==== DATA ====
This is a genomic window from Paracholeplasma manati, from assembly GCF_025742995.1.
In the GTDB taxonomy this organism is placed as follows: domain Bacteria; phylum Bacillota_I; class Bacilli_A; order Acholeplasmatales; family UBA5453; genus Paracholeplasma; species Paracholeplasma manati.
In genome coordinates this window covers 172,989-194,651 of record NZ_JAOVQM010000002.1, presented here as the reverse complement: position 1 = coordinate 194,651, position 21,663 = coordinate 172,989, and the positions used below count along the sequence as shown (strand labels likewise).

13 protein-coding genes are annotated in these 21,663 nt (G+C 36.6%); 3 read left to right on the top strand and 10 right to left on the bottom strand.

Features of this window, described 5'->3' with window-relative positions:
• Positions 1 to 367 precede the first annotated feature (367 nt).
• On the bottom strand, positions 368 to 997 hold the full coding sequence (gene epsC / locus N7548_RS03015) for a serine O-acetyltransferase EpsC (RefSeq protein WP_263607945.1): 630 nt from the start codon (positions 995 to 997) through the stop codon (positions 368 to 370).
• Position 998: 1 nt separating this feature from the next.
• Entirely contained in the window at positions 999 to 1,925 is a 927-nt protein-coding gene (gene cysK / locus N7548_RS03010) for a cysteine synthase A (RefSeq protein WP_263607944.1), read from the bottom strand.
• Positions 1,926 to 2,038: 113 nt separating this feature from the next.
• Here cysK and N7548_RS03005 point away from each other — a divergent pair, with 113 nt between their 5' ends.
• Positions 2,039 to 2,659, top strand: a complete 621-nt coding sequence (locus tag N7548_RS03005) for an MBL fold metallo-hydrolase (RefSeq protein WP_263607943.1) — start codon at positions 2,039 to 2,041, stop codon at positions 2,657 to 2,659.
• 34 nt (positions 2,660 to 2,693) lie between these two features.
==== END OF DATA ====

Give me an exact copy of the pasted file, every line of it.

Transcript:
This is a genomic window from Paracholeplasma manati, from assembly GCF_025742995.1.
In the GTDB taxonomy this organism is placed as follows: domain Bacteria; phylum Bacillota_I; class Bacilli_A; order Acholeplasmatales; family UBA5453; genus Paracholeplasma; species Paracholeplasma manati.
In genome coordinates this window covers 172,989-194,651 of record NZ_JAOVQM010000002.1, presented here as the reverse complement: position 1 = coordinate 194,651, position 21,663 = coordinate 172,989, and the positions used below count along the sequence as shown (strand labels likewise).

13 protein-coding genes are annotated in these 21,663 nt (G+C 36.6%); 3 read left to right on the top strand and 10 right to left on the bottom strand.

Features of this window, described 5'->3' with window-relative positions:
• Positions 1 to 367 precede the first annotated feature (367 nt).
• On the bottom strand, positions 368 to 997 hold the full coding sequence (gene epsC / locus N7548_RS03015) for a serine O-acetyltransferase EpsC (RefSeq protein WP_263607945.1): 630 nt from the start codon (positions 995 to 997) through the stop codon (positions 368 to 370).
• Position 998: 1 nt separating this feature from the next.
• Entirely contained in the window at positions 999 to 1,925 is a 927-nt protein-coding gene (gene cysK / locus N7548_RS03010) for a cysteine synthase A (RefSeq protein WP_263607944.1), read from the bottom strand.
• Positions 1,926 to 2,038: 113 nt separating this feature from the next.
• Here cysK and N7548_RS03005 point away from each other — a divergent pair, with 113 nt between their 5' ends.
• Positions 2,039 to 2,659, top strand: a complete 621-nt coding sequence (locus tag N7548_RS03005) for an MBL fold metallo-hydrolase (RefSeq protein WP_263607943.1) — start codon at positions 2,039 to 2,041, stop codon at positions 2,657 to 2,659.
• 34 nt (positions 2,660 to 2,693) lie between these two features.